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The No Excuse Way to Do Your 2013 Agency Budget


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There are no more excuses. You are almost out of time. But even with just these few days left in the year, you can still put together a budget for 2013!

Budgets give you the vision of where you are headed and will provide you the compass to ensure you get to your goals. Budgets will make you aware of your performance and force you to reorient yourself to your business plan.

I said, no more excuses! No matter the size of your firm, if you want to be in business you must have a budget. The reality is “cash in the bank” is not a good gauge of where you are and whether you are profitable. How many times have you had that false sense of security only to have it diminish after the next accounts payable and payroll run? A working budget will allow you to work with intentionality and focus, and will help alleviate the peak and valley production cycles. And I believe those peak production cycles are what make budgeting so critical to our industry. Budgets will help remind you that you still have a business to run.

I’ve seen a lot of budgets in my life; most achieve complicated status. My recommendation is to keep it simple and keep it real. After many versions with my office, I have discovered a very easy way to develop a quite user-friendly budget. Here is an explanation of my process.
Agency Budget Template

First, the Past

First you must start by analyzing the past. Begin with printing out your income statement for the last 12-month period (most likely November 1, 2011 to October 31, 2012). This statement will have all your revenue and all your expenses. The net of revenue minus expenses will provide your net income. Next, take this 12-month period and divide by 12 to come up with a monthly average. This monthly average becomes a great starting point, which, with a few tweaks will become your 2012 monthly budget.

Now, Tweak the Numbers

The first tweak is to compare the average monthly budget numbers to the last monthly income statement. What you should look for are any significant differences from the average to the most recent month’s activity. This will provide you a basis to modify the average estimated number to become your new budget number. Most of the time, I find this process brings out those things that may have changed during the last 12 month period. For example, rent increases, salary increases given to your administrative staff, and just general changes that may have occurred in your operations during the past 12 months.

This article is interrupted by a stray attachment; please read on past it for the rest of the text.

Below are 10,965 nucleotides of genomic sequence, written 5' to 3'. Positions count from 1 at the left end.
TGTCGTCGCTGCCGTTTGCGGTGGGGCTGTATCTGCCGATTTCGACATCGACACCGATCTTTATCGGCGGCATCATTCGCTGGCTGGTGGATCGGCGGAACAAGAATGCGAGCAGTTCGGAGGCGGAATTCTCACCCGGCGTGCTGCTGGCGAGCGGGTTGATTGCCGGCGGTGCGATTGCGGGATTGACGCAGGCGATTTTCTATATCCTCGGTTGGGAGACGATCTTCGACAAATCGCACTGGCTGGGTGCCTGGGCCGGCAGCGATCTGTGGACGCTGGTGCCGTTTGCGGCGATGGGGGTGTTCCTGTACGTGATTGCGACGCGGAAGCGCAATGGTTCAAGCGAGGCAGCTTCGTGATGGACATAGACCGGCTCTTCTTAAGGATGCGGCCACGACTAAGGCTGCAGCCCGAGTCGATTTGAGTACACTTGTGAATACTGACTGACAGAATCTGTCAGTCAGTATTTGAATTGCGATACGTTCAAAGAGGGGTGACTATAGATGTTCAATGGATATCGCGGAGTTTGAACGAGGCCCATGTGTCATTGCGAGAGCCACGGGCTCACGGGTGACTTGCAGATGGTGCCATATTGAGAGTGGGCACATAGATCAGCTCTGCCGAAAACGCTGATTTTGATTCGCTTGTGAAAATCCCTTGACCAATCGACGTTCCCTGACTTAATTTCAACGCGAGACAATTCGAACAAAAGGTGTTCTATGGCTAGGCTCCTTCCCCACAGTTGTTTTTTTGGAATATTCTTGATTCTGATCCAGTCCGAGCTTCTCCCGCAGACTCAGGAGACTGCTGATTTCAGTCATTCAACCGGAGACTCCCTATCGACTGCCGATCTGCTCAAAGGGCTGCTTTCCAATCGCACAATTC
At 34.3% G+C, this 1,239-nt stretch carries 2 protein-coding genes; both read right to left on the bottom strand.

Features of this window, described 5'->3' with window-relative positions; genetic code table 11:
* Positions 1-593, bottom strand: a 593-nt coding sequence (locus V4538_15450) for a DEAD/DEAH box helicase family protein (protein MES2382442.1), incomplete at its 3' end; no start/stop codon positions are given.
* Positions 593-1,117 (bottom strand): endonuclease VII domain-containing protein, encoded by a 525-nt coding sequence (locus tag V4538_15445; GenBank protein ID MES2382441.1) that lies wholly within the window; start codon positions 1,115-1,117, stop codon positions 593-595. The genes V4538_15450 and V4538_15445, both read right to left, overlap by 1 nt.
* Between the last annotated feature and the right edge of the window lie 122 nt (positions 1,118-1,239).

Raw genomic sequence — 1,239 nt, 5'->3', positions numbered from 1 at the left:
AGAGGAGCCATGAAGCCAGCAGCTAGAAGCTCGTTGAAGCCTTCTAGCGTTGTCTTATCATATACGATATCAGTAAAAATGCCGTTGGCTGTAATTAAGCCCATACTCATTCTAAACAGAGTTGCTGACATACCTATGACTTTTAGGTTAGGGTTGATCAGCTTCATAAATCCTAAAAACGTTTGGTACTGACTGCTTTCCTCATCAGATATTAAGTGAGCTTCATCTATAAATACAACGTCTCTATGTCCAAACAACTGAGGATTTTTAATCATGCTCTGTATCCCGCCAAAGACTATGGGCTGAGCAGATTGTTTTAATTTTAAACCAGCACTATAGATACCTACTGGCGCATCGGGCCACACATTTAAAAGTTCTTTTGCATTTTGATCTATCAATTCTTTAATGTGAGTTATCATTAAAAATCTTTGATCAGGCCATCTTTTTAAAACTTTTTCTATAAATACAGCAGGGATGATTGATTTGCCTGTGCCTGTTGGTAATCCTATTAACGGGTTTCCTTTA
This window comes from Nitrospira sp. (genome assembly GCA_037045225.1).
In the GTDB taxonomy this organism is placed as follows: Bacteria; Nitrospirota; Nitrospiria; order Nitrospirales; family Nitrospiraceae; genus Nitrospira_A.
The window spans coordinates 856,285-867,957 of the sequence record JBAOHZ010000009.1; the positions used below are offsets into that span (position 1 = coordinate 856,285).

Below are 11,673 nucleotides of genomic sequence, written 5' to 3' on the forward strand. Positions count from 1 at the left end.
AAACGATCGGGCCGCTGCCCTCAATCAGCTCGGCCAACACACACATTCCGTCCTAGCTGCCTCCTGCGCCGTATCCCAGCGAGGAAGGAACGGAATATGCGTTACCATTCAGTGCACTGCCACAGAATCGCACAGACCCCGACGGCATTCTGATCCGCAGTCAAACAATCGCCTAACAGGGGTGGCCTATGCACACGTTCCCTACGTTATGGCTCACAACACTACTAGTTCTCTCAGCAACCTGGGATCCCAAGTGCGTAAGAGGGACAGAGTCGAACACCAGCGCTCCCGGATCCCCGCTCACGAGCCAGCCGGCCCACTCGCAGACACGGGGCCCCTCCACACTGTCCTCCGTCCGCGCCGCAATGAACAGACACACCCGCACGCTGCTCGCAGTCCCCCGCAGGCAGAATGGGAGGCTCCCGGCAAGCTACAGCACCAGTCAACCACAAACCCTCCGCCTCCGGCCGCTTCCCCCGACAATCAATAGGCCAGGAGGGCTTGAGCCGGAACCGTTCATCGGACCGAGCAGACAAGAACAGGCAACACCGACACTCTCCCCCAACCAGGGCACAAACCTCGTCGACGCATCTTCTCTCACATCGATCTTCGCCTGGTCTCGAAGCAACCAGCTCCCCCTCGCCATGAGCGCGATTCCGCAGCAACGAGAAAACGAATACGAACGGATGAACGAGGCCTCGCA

Adjust For Future Changes

Now you should be seeing a clearer picture of your current operation. And it’s time to look into your crystal ball and adjust for planned changes. This is where you have to develop educated estimates. For example, you have to address these operational questions:

  • Do you plan to add staff during the year?
    • Administrative
    • Research
    • Producer
  • Do you foresee any changes in expense items?
    • Rent
    • Equipment needs/purchases
    • Changing any benefits provided to your employees
    • Contracted services such as accounting or legal
    • Other expense items

With these questions and answers you then adjust the monthly budget numbers. The result will be a completed “current” monthly budget. I annualize these numbers by multiplying by 12. This becomes your annual budget.

One more trick, if you study our financials, there are four major items that affect our businesses. So what I do is create (in Excel) four input cells and build cell formulas which will recalculate my income statement based upon the following:

  • Head Count: Will affect variable expenses such as; health insurance, 401(k) contributions, and Payroll taxes. This will also impact revenue utilizing Per Desk Average.
  • Per Desk Average (PDA): Will affect revenue.
  • Cost of Commissions: I find this expense may increase during periods of growth, i.e. draw losses increase from your hiring activity. Also, this ratio will be impacted by the ratio of tenured producers to rookies, i.e. tenured producers usually will have higher production and therefore a higher commission payout.
  • Personal production: Personal production will be impacted based upon your personal goals. Also, during periods of growth for the office, your personal production will usually fall.

With these four input cells you can play around with your budget doing “what ifs.” Studying these effects will provide valuable information and guidance to allow you to better manage your firm in the future. It is very interesting when I look at the impact of adding head count or increasing the PDA and it helps prioritize my time in training based upon what I need in order to operate at top efficiency.

Bill Gibbens is managing partner and co-founder of Global Recruiters of Victoria, a contingency search firm headquartered in Victoria, Texas.The office achieved top honors in 2010 as the leading firm in revenue for GRN?s 180 office global network. The office has been home of four National Rookie Search Consultants of the Year and home of three National Search Consultant?s of the Year. Gibbens has twice earned the National Manager of the Year honors. A CPA with a background in banking and accounting with KPMG, Gibbens currently operates a desk and is growing his firm. He frequently shares his experience speaking at national recruiting engagements and training forums and may be reached at bgibbens@grnvictoria.com.